Archive for 2014

Push happens!

Wednesday, November 12th, 2014

07_airliner_stock_09In this day of “direct everything” navigation sometimes a more deviant path is better. As Yogi Berra put it so well, “When you come to a fork in the road, take it!”

On two recent trips up from the south there were some ripping good Northwest winds bellowing across the ridges near the home airport. The eastern hills give westerners a good laugh but they can create a momentous ride.

Because of the airlines and Washington Dulles International Airport (IAD), IFR clearances always take us well west over—and to the lee of—the mountain ridges. Vertically, plan a descent about 60 miles out to get below arrivals and departures coming off IAD. On a calm day that’s fine, but on windy or icy days it’s not especially comfortable. On icy days, it can be a bad deal indeed.

The fork in the road comes well south around Richmond. Tom Haines and I were both flying separately back from the National Business Aviation Association (NBAA) annual convention in Florida. Tom went west while I chose east. We compared notes afterward and methinks I got the better deal. It added about 15 minutes flying time to my trip, but 75 miles or so farther east of the ridges yielded a higher altitude from ATC and a much better ride.

Two weeks later, much the same wind scenario. I’d filed “sort of east” out of Richmond but the ATC clearance dictated west. Upon joining departure control, I asked if east might be available. Maybe.  A few minutes later I got an up-the-middle routing between Dulles and the Washington, D.C., Flight Restricted Zone. Upon thanking the controller he said that the next sector was the one that had done the work.

Ground speed was not good this day (45-knot headwind component) and as I got close to IAD, the controller apologized. He’d have to take me west but would keep me high. That worked but why the change?

It was the mid-afternoon “push” for the airlines. Ever wonder about the HUB in hub and spoke? All the inbound flights pretty much get to the same place at the same time making for a jam. At busy terminals push happens about six or seven times a day, lasting for about an hour: 0700, 0900, 1130, 1330, 1530, 1900, and maybe 2100. As explained to me, don’t try flying up the middle at those times, or as they say in Jersey, “Fuggettaboutit.”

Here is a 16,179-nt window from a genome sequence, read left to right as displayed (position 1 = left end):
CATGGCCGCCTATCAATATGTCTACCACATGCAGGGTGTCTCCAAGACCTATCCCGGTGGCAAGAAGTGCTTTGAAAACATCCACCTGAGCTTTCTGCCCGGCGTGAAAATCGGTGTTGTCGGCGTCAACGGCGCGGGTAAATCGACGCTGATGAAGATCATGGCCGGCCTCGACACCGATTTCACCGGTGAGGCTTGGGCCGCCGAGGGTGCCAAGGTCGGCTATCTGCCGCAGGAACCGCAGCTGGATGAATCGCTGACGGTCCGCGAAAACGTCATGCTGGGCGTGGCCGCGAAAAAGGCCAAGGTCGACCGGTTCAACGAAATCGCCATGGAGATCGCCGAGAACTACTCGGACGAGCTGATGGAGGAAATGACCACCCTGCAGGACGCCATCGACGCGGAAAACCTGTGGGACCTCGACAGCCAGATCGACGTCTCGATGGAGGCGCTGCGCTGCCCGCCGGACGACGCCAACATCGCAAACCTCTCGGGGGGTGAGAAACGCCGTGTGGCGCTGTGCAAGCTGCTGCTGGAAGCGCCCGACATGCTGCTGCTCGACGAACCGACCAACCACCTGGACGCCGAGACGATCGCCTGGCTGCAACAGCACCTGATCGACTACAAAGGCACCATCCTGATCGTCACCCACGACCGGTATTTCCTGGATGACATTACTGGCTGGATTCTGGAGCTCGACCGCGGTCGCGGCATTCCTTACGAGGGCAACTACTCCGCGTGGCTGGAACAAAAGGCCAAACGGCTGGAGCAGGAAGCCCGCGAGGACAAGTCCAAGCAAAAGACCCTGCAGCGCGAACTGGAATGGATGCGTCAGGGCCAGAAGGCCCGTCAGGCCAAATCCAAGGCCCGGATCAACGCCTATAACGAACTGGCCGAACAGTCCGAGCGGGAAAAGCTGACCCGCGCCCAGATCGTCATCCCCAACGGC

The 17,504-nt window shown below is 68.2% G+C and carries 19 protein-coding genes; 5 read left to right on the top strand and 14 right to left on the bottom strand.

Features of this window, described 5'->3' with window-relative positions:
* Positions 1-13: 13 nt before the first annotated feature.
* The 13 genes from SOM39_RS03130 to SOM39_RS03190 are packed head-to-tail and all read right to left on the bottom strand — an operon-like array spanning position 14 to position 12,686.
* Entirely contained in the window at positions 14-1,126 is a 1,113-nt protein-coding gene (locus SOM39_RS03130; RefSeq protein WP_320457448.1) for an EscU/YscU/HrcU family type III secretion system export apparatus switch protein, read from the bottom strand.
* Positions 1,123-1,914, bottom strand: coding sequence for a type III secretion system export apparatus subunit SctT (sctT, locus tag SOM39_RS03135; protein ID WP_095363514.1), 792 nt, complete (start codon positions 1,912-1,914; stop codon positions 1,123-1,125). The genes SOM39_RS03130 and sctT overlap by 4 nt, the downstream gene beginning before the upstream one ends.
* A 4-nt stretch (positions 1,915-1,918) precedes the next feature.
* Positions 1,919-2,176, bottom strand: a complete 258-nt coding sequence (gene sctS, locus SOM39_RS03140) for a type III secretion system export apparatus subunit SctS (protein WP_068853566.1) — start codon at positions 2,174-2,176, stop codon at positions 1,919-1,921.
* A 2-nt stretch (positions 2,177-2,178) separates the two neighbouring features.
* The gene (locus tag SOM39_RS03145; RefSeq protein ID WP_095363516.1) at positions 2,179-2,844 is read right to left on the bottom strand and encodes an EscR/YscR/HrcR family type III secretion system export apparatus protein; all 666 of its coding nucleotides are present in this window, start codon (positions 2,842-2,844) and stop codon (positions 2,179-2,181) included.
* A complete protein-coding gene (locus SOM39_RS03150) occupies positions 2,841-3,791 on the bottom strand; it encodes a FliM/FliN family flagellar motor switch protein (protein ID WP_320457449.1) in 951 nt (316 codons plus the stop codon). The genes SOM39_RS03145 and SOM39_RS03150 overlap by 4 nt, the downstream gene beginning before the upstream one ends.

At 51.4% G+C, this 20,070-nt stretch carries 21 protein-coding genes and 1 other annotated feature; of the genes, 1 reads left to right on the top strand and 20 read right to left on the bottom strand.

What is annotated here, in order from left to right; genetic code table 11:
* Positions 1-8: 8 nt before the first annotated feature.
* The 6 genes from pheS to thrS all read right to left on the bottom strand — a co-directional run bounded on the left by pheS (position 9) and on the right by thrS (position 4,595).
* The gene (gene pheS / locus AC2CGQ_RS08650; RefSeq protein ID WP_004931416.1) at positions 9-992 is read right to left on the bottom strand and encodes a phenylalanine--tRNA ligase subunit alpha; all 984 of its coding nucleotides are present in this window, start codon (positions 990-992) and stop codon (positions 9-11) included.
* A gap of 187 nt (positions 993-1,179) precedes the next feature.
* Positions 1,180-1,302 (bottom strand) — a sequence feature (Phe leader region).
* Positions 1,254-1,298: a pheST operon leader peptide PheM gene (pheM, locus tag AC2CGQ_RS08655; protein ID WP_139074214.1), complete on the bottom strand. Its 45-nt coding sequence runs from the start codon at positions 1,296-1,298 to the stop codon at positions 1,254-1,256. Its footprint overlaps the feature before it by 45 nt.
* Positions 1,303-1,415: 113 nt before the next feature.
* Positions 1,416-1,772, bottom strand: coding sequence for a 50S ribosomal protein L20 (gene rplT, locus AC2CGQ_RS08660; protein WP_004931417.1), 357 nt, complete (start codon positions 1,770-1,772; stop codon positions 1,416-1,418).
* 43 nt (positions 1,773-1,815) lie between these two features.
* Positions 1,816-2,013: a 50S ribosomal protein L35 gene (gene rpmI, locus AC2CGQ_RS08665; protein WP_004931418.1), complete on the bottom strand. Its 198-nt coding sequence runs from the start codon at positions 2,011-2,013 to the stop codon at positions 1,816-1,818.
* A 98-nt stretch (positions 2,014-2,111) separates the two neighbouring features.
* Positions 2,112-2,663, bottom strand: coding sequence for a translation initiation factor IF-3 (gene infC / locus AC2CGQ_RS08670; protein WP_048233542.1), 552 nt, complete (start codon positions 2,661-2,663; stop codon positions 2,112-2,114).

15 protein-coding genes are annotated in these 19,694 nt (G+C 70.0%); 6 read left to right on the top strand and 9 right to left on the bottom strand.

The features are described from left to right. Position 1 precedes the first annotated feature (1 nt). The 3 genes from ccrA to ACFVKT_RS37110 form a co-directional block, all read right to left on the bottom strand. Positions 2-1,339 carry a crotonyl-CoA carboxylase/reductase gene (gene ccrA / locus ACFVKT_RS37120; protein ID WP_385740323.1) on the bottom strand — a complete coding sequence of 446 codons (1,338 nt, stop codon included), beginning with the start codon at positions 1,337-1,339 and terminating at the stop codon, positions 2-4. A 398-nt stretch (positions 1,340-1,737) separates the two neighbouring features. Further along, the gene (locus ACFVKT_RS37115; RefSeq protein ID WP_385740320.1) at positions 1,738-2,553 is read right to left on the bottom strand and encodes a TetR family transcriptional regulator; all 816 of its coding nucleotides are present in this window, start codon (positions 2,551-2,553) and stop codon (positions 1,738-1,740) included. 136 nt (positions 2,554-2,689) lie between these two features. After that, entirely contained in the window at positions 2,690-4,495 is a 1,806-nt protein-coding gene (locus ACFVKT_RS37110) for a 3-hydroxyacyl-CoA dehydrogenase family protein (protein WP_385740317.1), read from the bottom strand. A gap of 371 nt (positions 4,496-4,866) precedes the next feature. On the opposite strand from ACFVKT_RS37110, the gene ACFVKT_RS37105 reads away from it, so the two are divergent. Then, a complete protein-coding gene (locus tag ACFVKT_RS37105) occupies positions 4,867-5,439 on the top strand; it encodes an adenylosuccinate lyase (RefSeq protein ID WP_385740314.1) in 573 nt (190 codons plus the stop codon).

Really good flight planning involves both traffic and weather. Traffic is predictable, weather is not as much. Knowing airspace or anticipating airline push times cuts down on delays and reroutes.

Now if I could just get the soft ride function on my autopilot to work…

Success Expectation

Wednesday, November 5th, 2014

quiz photoWe’ve had this conversation before so the blog will be mercifully short this week. Within the space of just a few days three accidents hit the national consciousness, if there is such a thing. First was the midair collision right here in Frederick, Maryland, followed by a Beechcraft King Air managing to find its way into a FlightSafety International’s simulator bay at Wichita’s Mid-Continent Airport in Kansas, and finally, Spaceship II suffering a catastrophic in-flight failure.

Is there a thread here—something in the water—a bad moon a rising?

No. The only commonality is that all these tragedies involved loss of life and aeronautical machinery. Each situation is different, and yet each will be shown to have a chain of events that, in retrospect, could have been prevented. That’s the armchair quarterbacking of safety people and attorneys—the usual suspects.

But what can we take away from these horrible crashes even early in the investigations? Reminder for me is to take nothing for granted. That’s really hard to do, especially when everything pretty much always works. In each case there were prior successes to buoy confidence.

How many times have you had traffic called and never seen it, but it missed you? How many times have you taken off successfully? We do these things all the time and get away with it probably out to four places to the right of the decimal point.